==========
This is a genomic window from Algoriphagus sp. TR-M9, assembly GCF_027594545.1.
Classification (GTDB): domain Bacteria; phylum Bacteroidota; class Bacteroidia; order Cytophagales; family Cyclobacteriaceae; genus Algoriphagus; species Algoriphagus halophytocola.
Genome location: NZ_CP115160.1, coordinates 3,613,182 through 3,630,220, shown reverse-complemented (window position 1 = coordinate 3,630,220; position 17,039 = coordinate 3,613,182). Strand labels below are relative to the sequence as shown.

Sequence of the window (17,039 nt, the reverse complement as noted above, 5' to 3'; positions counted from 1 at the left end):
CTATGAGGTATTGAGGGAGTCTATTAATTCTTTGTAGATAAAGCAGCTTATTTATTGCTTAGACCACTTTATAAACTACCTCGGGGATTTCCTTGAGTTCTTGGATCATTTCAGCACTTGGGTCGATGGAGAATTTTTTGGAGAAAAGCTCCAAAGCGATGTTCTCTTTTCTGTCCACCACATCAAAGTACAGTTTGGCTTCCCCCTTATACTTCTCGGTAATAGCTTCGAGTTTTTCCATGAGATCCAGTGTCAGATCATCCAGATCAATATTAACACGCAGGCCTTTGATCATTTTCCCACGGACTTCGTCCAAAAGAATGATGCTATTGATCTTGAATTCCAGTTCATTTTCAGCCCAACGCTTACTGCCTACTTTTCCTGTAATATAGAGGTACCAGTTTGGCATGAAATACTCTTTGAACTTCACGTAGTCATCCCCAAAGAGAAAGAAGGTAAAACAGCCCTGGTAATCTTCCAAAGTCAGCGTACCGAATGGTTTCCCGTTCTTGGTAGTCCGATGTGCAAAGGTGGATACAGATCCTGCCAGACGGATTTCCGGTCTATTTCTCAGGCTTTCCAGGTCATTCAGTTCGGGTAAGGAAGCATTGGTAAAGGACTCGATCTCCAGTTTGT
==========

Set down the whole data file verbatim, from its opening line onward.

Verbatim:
This is a genomic window from Algoriphagus sp. TR-M9, assembly GCF_027594545.1.
Classification (GTDB): domain Bacteria; phylum Bacteroidota; class Bacteroidia; order Cytophagales; family Cyclobacteriaceae; genus Algoriphagus; species Algoriphagus halophytocola.
Genome location: NZ_CP115160.1, coordinates 3,613,182 through 3,630,220, shown reverse-complemented (window position 1 = coordinate 3,630,220; position 17,039 = coordinate 3,613,182). Strand labels below are relative to the sequence as shown.

Sequence of the window (17,039 nt, the reverse complement as noted above, 5' to 3'; positions counted from 1 at the left end):
CTATGAGGTATTGAGGGAGTCTATTAATTCTTTGTAGATAAAGCAGCTTATTTATTGCTTAGACCACTTTATAAACTACCTCGGGGATTTCCTTGAGTTCTTGGATCATTTCAGCACTTGGGTCGATGGAGAATTTTTTGGAGAAAAGCTCCAAAGCGATGTTCTCTTTTCTGTCCACCACATCAAAGTACAGTTTGGCTTCCCCCTTATACTTCTCGGTAATAGCTTCGAGTTTTTCCATGAGATCCAGTGTCAGATCATCCAGATCAATATTAACACGCAGGCCTTTGATCATTTTCCCACGGACTTCGTCCAAAAGAATGATGCTATTGATCTTGAATTCCAGTTCATTTTCAGCCCAACGCTTACTGCCTACTTTTCCTGTAATATAGAGGTACCAGTTTGGCATGAAATACTCTTTGAACTTCACGTAGTCATCCCCAAAGAGAAAGAAGGTAAAACAGCCCTGGTAATCTTCCAAAGTCAGCGTACCGAATGGTTTCCCGTTCTTGGTAGTCCGATGTGCAAAGGTGGATACAGATCCTGCCAGACGGATTTCCGGTCTATTTCTCAGGCTTTCCAGGTCATTCAGTTCGGGTAAGGAAGCATTGGTAAAGGACTCGATCTCCAGTTTGT